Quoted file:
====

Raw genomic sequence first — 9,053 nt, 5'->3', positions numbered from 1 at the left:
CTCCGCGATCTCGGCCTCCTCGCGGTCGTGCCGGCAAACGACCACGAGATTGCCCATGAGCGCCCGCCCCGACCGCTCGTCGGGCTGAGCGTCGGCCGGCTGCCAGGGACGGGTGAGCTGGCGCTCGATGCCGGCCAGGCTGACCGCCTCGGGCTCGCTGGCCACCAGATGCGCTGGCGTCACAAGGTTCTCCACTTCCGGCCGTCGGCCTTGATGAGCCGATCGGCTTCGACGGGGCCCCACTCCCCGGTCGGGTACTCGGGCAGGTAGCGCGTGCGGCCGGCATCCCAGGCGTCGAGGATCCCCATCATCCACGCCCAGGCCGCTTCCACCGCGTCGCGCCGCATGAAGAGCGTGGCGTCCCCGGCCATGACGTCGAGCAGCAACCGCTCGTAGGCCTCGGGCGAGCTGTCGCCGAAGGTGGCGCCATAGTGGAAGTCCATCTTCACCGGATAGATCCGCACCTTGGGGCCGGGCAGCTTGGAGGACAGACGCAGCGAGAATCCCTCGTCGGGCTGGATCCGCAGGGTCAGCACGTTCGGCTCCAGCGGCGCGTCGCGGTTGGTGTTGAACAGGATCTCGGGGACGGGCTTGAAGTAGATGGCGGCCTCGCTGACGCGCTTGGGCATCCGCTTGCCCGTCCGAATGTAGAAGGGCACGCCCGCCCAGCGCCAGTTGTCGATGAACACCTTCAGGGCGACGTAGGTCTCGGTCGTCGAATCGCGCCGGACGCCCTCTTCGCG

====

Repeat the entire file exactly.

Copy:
Raw genomic sequence first — 9,053 nt, 5'->3', positions numbered from 1 at the left:
CTCCGCGATCTCGGCCTCCTCGCGGTCGTGCCGGCAAACGACCACGAGATTGCCCATGAGCGCCCGCCCCGACCGCTCGTCGGGCTGAGCGTCGGCCGGCTGCCAGGGACGGGTGAGCTGGCGCTCGATGCCGGCCAGGCTGACCGCCTCGGGCTCGCTGGCCACCAGATGCGCTGGCGTCACAAGGTTCTCCACTTCCGGCCGTCGGCCTTGATGAGCCGATCGGCTTCGACGGGGCCCCACTCCCCGGTCGGGTACTCGGGCAGGTAGCGCGTGCGGCCGGCATCCCAGGCGTCGAGGATCCCCATCATCCACGCCCAGGCCGCTTCCACCGCGTCGCGCCGCATGAAGAGCGTGGCGTCCCCGGCCATGACGTCGAGCAGCAACCGCTCGTAGGCCTCGGGCGAGCTGTCGCCGAAGGTGGCGCCATAGTGGAAGTCCATCTTCACCGGATAGATCCGCACCTTGGGGCCGGGCAGCTTGGAGGACAGACGCAGCGAGAATCCCTCGTCGGGCTGGATCCGCAGGGTCAGCACGTTCGGCTCCAGCGGCGCGTCGCGGTTGGTGTTGAACAGGATCTCGGGGACGGGCTTGAAGTAGATGGCGGCCTCGCTGACGCGCTTGGGCATCCGCTTGCCCGTCCGAATGTAGAAGGGCACGCCCGCCCAGCGCCAGTTGTCGATGAACACCTTCAGGGCGACGTAGGTCTCGGTCGTCGAATCGCGCCGGACGCCCTCTTCGCG